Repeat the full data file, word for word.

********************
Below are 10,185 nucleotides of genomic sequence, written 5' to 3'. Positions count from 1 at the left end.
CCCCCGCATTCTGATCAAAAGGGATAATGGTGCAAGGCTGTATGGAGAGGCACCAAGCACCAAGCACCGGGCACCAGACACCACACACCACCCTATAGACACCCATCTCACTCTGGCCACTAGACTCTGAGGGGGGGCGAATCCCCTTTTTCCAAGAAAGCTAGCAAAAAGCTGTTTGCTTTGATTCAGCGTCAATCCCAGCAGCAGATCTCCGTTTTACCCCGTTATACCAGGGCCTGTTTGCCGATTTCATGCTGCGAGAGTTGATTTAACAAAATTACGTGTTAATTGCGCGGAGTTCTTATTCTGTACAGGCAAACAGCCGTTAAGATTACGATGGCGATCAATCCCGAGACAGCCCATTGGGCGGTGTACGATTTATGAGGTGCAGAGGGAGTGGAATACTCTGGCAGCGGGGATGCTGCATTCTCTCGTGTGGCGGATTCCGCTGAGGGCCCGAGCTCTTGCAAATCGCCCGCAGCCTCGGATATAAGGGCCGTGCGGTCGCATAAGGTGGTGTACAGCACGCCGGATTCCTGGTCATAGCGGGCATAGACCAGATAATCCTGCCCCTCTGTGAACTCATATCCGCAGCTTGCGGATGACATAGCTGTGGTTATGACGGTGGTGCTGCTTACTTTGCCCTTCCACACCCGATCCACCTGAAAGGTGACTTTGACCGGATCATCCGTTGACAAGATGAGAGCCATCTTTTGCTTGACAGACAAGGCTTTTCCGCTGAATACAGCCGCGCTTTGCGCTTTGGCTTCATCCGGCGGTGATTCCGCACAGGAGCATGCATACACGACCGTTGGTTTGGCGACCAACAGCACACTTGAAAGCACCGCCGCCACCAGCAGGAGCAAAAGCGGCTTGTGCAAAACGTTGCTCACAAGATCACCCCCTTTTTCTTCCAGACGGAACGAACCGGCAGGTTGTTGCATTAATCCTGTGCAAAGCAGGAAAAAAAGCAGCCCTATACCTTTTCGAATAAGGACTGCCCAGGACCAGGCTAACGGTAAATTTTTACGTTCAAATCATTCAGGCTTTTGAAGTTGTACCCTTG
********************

Below are 10,185 nucleotides of genomic sequence, written 5' to 3'. Positions count from 1 at the left end.
CCCCCGCATTCTGATCAAAAGGGATAATGGTGCAAGGCTGTATGGAGAGGCACCAAGCACCAAGCACCGGGCACCAGACACCACACACCACCCTATAGACACCCATCTCACTCTGGCCACTAGACTCTGAGGGGGGGCGAATCCCCTTTTTCCAAGAAAGCTAGCAAAAAGCTGTTTGCTTTGATTCAGCGTCAATCCCAGCAGCAGATCTCCGTTTTACCCCGTTATACCAGGGCCTGTTTGCCGATTTCATGCTGCGAGAGTTGATTTAACAAAATTACGTGTTAATTGCGCGGAGTTCTTATTCTGTACAGGCAAACAGCCGTTAAGATTACGATGGCGATCAATCCCGAGACAGCCCATTGGGCGGTGTACGATTTATGAGGTGCAGAGGGAGTGGAATACTCTGGCAGCGGGGATGCTGCATTCTCTCGTGTGGCGGATTCCGCTGAGGGCCCGAGCTCTTGCAAATCGCCCGCAGCCTCGGATATAAGGGCCGTGCGGTCGCATAAGGTGGTGTACAGCACGCCGGATTCCTGGTCATAGCGGGCATAGACCAGATAATCCTGCCCCTCTGTGAACTCATATCCGCAGCTTGCGGATGACATAGCTGTGGTTATGACGGTGGTGCTGCTTACTTTGCCCTTCCACACCCGATCCACCTGAAAGGTGACTTTGACCGGATCATCCGTTGACAAGATGAGAGCCATCTTTTGCTTGACAGACAAGGCTTTTCCGCTGAATACAGCCGCGCTTTGCGCTTTGGCTTCATCCGGCGGTGATTCCGCACAGGAGCATGCATACACGACCGTTGGTTTGGCGACCAACAGCACACTTGAAAGCACCGCCGCCACCAGCAGGAGCAAAAGCGGCTTGTGCAAAACGTTGCTCACAAGATCACCCCCTTTTTCTTCCAGACGGAACGAACCGGCAGGTTGTTGCATTAATCCTGTGCAAAGCAGGAAAAAAAGCAGCCCTATACCTTTTCGAATAAGGACTGCCCAGGACCAGGCTAACGGTAAATTTTTACGTTCAAATCATTCAGGCTTTTGAAGTTGTACCCTTG